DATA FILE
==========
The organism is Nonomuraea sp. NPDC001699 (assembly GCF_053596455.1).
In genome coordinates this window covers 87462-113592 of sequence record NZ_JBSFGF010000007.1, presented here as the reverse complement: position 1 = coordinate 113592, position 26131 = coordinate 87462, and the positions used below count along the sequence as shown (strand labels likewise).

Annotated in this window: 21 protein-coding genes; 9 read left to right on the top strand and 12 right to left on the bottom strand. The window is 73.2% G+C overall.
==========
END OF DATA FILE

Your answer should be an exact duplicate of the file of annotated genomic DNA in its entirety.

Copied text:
The organism is Nonomuraea sp. NPDC001699 (assembly GCF_053596455.1).
In genome coordinates this window covers 87462-113592 of sequence record NZ_JBSFGF010000007.1, presented here as the reverse complement: position 1 = coordinate 113592, position 26131 = coordinate 87462, and the positions used below count along the sequence as shown (strand labels likewise).

Annotated in this window: 21 protein-coding genes; 9 read left to right on the top strand and 12 right to left on the bottom strand. The window is 73.2% G+C overall.